• Place the skillet in the 200° F oven. Cook for about 10 minutes more, until tender and juicy but cooked through.


  • Tovar Cerulli
    Posted June 1, 2010 at 7:40 pm

    That's a colorful and tasty-looking lunch, Georgia. And I like the creative use of unusual cooking implements. When we're hungry, we do what we have to!

  • Grandma
    Posted June 1, 2010 at 7:41 pm

    I'm impressed!

  • Jon D
    Posted June 1, 2010 at 7:42 pm

    Nice looking cook! Everything tastes better cooked outside in the fresh air. Thanks for sharing!

  • Chip
    Posted June 1, 2010 at 7:43 pm

    Unfreakingbelievable. I'm becoming a food nerd keeping up with you, love it!

    • Georgia
      Posted June 1, 2010 at 7:57 pm

      Haha, I love making people food nerds. Welcome to the club Chip.

  • Mike S.
    Posted June 1, 2010 at 7:57 pm

    Interesting topic about rigor mortis. I've heard this concept applies to deer and other mammals as well. When I asked a seasoned hunter he mocked me, probably because he didn't know the answer. I always wondered what that white stuff was when we cooked fresh caught fish. I've had fresh ahi off Cabo before – if you eat it minutes after you catch it, rigor mortis can't set in!

    • Georgia
      Posted June 1, 2010 at 7:58 pm

      Yea, good point Mike. This applies to game as well… deer for example need a lot of hang time to tenderize so the collagen breaks down.

  • HankShaw
    Posted June 1, 2010 at 7:58 pm

    Yep, everything needs to go through rigor — although you can cheat with fish. If you cook the fish within minutes of its death, it will be just as good if not better than if you wait until after rigor. This is the theory behind the famous French "blue trout" dish. As for the white goo, you won't get it if your heat is low enough. It'll happen even on a well-aged fish if you kick the spurs to it… My $0.02. h.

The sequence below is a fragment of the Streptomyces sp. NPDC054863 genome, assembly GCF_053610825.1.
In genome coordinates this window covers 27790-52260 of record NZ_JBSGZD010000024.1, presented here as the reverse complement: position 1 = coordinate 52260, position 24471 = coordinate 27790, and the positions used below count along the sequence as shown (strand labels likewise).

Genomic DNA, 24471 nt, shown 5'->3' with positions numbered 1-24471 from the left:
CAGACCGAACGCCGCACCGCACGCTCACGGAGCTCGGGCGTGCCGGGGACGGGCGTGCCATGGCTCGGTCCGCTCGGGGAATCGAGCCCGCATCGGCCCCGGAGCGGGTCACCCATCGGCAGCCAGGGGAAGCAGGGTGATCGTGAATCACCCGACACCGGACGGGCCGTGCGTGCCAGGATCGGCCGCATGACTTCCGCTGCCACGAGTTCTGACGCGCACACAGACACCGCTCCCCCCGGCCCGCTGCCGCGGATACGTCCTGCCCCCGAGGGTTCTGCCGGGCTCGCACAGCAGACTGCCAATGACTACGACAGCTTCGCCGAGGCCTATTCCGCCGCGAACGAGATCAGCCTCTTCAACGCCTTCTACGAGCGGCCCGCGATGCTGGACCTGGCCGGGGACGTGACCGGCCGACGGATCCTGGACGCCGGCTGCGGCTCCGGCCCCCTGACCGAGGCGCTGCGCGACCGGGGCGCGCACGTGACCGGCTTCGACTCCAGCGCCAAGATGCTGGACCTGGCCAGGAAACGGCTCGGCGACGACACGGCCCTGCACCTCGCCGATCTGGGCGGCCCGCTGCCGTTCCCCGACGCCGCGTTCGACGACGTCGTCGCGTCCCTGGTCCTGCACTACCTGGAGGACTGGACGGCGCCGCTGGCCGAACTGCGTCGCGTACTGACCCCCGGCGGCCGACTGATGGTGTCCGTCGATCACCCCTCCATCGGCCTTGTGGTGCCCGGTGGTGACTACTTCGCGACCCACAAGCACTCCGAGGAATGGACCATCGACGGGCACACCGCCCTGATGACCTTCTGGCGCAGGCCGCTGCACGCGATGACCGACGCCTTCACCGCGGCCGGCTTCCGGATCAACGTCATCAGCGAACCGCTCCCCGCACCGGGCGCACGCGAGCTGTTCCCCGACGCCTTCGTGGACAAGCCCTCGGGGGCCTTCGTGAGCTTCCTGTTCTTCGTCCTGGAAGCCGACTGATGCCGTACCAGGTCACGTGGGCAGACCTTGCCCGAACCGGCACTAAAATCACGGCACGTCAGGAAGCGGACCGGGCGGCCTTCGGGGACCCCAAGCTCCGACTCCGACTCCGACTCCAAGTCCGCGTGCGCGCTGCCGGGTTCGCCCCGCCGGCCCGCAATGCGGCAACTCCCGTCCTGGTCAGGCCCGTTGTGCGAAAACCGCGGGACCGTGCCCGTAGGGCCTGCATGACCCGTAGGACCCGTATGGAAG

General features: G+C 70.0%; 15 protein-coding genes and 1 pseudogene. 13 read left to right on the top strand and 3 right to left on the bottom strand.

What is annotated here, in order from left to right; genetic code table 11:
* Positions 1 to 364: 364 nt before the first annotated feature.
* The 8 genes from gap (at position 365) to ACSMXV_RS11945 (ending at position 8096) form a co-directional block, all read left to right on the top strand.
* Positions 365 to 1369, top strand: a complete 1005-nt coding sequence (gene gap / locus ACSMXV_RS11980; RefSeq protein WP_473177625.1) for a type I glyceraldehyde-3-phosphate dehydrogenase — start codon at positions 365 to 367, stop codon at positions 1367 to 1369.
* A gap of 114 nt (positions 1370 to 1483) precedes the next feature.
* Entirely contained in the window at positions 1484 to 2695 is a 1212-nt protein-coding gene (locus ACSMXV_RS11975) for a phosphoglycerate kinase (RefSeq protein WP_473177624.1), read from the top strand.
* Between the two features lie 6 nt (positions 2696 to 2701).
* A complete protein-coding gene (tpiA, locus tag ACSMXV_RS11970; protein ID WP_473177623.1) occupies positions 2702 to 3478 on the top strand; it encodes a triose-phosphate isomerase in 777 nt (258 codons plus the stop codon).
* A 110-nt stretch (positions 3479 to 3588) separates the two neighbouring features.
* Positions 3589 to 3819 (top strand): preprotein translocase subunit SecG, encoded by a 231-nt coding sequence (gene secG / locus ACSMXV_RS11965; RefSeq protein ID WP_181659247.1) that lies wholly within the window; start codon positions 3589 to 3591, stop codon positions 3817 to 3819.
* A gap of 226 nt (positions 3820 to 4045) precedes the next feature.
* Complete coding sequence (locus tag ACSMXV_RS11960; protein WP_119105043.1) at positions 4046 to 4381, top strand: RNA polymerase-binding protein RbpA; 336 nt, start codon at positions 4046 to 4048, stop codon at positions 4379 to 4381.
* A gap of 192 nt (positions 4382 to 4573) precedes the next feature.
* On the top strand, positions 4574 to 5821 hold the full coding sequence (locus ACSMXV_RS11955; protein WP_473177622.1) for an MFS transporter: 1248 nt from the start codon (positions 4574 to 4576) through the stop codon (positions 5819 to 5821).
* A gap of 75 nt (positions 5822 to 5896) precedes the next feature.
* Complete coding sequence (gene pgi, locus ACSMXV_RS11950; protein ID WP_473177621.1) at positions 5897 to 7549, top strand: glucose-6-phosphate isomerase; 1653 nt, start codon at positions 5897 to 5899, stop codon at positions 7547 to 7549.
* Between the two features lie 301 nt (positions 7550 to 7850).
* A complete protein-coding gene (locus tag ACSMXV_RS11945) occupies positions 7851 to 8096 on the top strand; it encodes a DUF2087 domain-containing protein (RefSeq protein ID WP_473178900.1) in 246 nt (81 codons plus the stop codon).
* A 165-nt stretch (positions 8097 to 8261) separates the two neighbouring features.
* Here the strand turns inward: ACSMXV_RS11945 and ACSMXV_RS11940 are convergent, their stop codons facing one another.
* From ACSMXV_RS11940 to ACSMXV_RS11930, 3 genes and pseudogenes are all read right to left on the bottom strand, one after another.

• deana
    Posted June 8, 2010 at 11:07 am

    Really lovely post, the photos are fabulous and I loved the story of the fish… nice to find your blog!

    • Post Author
      Posted June 8, 2010 at 10:21 am

      Thanks for stopping by Deana!

  • Abigail
    Posted June 9, 2010 at 7:26 pm

    Perfect way to write a recipe.
    Pictures, and a slightly underendearing perspective, pointed at the audience.

    Question: What is the perfect time then, to let the rigor mortis set in before cooking?
    I always thought: Rubbish, no such thing as a 'too fresh' fish.

    • Post Author
      Posted June 10, 2010 at 8:24 pm

      Hi Abigail!
      I fish goes into rigor mortis very shortly after it dies. If you're really quick you can fillet it and eat it before it goes into rigor but that is really hard to do. Otherwise it is best to wait until it is no longer stiff, meaning it has come out for rigor mortis. It should also have that aspic slime on its scales and when buying in a store you want to make sure most of the scales are in tact. That tells you how it was treated on the boat and all the way to the market. Hope this helps! You can read more of Jon Rowley's thoughts in my book "Food Heroes" this fall… he's a "fish missionary."

  • budafist
    Posted June 9, 2010 at 9:51 pm

    Beautiful and informative. Never knew you could have too fresh fish either. What if you eat it raw? Will it go rigor mortis in your mouth?

    • Post Author
      Posted June 10, 2010 at 8:26 pm

      Hehe… rigor mortis is just the stiffening of the body, so it's not going to happen in your mouth. I wouldn't recommend eating this kind of fish raw.